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From: Mani Varadarajan (
Date: Mon Mar 23 1998 - 17:57:00 PST


[By Sri T.S. Sundararajan, resident of Srirangam and
    erstwhile member of our list.]

Srirangam, situated on a densely green island in river Kaveri, has historic
claims as the nucleus of the Bhakti movement which originated in the Tamil
region in (circa) 5th century AD, spread to the Maharashtra segment and
gradually reached the Gangetic plains of the north where it emitted
humanistic and egalitarian vibraions during the Mughal times.

The Bhakti literature in Tamil had its seeds in the collective body of the
Azhwar hymns known as aruli-cheyal, or the Divya Prabandham.  This  work is
characterized by a sensitive humanism, philosophic richness, surpassing
literary excellence, and a passionate adoration of the dieties of the 108
Vaishnava temples (divya desam) situated in different parts of the country.
The Great Temple of SRIRANGAM is regarded as the Temple par excellence.

Tradition regards Lord Sri Ranganatha as the family deity of Sri Rama.  Sri
Ranganatha is worshipped in two forms, the moola (=achala) moorti, the
stationary; and the utsava (=chala) the mobile one.  In the moola form, the
Lord is known as Peria Perumal, and is depicted as two-armed and
majestically reclining in serene yoga-avastha (cosmic contemplation) on the
couch of Ananta (Time infinite).  The Ananta-Narayana image, and its
imagery, have been popular all over the country such as Tiruppallani near
Rameswaram, Tiruvananthapuram, SRIRANGAM, Mahabalipuram, Namakkal,
Srirangapatnam in district Mandya in Karnataka, Angul in Orissa, Deogarh in
Lalitpur in Uttar Pradesh, and in Budha Neelaakaant off Kathmandu in Nepal.

The utsava deity is affectionately known as Nam-Perumal, our Lord, and is of
surpassing beauty and unknown antiquity.  He, verily like the eternal child
Krishna of Brindavana, has been the unrivalled darling of our sanctified
memories, and had animated the entirety of the Divya Prabandham hymns, and
the subsequent philosophical exegetic (vyakhyana) literature initiated by
Sir Parasara Bhatta, extended by Nampillai and later expounded by Manavala
Mahamuni.  He, this Namperumal, is believed to have been the household deity
of the ancestors of Sri Rama, as referred to in the Sri Ramayana
(Ayodhya Kanda) verse, Saha-patnya vishalakshya Narayanam upagamat.  A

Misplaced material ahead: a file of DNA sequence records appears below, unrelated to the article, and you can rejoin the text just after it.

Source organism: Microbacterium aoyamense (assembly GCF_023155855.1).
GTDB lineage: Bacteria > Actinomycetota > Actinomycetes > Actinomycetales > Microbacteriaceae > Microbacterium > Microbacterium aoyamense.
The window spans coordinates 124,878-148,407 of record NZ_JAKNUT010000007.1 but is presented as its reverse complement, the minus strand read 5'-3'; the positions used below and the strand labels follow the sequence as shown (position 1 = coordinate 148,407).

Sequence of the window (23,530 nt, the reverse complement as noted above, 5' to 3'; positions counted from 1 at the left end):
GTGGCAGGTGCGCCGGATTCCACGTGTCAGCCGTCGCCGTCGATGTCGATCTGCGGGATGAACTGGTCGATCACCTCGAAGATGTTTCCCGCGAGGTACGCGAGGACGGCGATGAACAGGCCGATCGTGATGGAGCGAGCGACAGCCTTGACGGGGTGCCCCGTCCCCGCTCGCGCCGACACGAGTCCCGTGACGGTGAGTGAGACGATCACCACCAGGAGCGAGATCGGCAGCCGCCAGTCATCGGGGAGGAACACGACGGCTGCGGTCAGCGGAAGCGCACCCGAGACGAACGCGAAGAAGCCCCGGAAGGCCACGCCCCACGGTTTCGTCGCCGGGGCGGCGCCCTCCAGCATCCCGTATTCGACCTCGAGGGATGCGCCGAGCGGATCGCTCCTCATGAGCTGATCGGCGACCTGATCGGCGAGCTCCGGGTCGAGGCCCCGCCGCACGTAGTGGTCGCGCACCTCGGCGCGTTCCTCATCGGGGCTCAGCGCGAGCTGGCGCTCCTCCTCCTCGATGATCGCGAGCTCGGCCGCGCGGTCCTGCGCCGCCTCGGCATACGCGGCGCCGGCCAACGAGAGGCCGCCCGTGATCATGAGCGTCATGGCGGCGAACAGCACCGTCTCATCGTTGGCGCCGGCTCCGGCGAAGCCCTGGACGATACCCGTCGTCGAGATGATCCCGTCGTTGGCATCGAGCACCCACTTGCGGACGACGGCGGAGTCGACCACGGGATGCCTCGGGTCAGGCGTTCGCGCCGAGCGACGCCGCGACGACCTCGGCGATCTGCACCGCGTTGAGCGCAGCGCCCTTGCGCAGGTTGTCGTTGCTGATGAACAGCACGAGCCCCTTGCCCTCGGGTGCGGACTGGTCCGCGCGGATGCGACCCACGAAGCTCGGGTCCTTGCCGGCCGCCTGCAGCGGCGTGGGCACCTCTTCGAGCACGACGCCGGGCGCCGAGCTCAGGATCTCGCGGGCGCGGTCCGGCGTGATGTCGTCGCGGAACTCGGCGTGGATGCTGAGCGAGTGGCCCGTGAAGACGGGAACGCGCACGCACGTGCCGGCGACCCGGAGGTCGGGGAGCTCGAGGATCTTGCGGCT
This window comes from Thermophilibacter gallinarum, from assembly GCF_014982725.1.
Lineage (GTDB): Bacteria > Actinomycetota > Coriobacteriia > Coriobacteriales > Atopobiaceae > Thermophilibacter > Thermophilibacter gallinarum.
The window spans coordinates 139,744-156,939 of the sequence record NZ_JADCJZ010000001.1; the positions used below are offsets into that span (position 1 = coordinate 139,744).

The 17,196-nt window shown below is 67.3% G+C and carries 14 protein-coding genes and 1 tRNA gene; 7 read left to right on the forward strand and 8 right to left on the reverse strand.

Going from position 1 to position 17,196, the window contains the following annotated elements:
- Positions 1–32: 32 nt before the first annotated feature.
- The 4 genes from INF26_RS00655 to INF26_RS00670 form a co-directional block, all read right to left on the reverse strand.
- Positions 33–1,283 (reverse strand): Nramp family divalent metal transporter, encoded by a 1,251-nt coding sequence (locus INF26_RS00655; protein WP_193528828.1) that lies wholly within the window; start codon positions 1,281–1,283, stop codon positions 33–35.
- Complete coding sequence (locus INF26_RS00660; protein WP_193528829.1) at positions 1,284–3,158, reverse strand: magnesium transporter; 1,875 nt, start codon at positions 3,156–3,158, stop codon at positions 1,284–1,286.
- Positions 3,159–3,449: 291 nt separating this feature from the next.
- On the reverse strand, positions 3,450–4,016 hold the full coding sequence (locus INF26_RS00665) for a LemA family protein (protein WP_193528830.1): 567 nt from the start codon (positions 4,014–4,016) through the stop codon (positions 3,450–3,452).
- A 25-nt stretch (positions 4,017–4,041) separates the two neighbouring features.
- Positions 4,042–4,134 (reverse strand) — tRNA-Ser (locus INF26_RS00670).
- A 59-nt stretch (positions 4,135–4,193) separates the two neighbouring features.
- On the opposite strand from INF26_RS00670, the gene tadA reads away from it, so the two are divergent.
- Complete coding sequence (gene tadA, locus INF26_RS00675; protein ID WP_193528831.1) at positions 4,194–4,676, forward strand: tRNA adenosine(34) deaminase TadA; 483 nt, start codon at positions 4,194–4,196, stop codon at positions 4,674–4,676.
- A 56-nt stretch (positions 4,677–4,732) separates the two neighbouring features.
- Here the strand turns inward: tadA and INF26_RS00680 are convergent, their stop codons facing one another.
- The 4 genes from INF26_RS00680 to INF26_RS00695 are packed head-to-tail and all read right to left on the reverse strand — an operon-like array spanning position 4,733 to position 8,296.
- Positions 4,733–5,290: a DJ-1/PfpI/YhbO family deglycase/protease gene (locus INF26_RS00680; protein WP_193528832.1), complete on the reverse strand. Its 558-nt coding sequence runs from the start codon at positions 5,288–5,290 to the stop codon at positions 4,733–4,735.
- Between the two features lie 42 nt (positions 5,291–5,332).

sculpture each in the third and fourch enclosures of the Great Temple
testifies to installation of the deity by Vibheeshana in Srirangam
(Ikshvaku-kuladhanam labdhva Lankam pryat Vibheeshanah).

In his Ram-Charit-Manas, the sain-poet Goswami Tulasidas addresses a
significant prayer to Sri Ranganatha in the lines 

	Baar-baar bar mangoon, harshi dehu Sri Rang
	Pada-saroj anapayini bhagati sada sat sang!

Guru Arjun Dev's fragment sequel (entitled Sahansar-nama) to the Adi Granth
Saheb refers to 'Srirang, Vaikunth-ke-vasi'.  The Rajas of Bundi in
Rajasthan styled themselves as Sriranga-dasa.  The Keshav Rai Patan temple
situated on the northern bank of river Chambal (off Kota in Rajasthan) has a
stone tablet of Sanskrit inscription which commences with the invocation,
Sri Ranganatho Jayathu!

Sri Ranganatha, or Namperumal as the archa manifestation par excellence, has
been hymned by one and all of the Azhwars, and by the feminine incarnation
of Andal.  Azhwar Tiruppan of humble origin, as well as Andal, are believed
to have attained mystic union with Sri Ranganatha.

In the Sri Vaishnava tradition, Sri Ranganatha is God Absolute in
communication with man, and just to gaze at him fervently (sada pashyanti
soorayah) is fulfilment itself. He is the Transcendant in proximity of human
sensibilities, the Deity in person who leads men through lfe's mysteires and
the duality of distress and delight.

The systematic consolidation of the Great Temple's traditions is owed to the
great personage, Sri Ramanuja, reverently known as Udaiyavar.  This great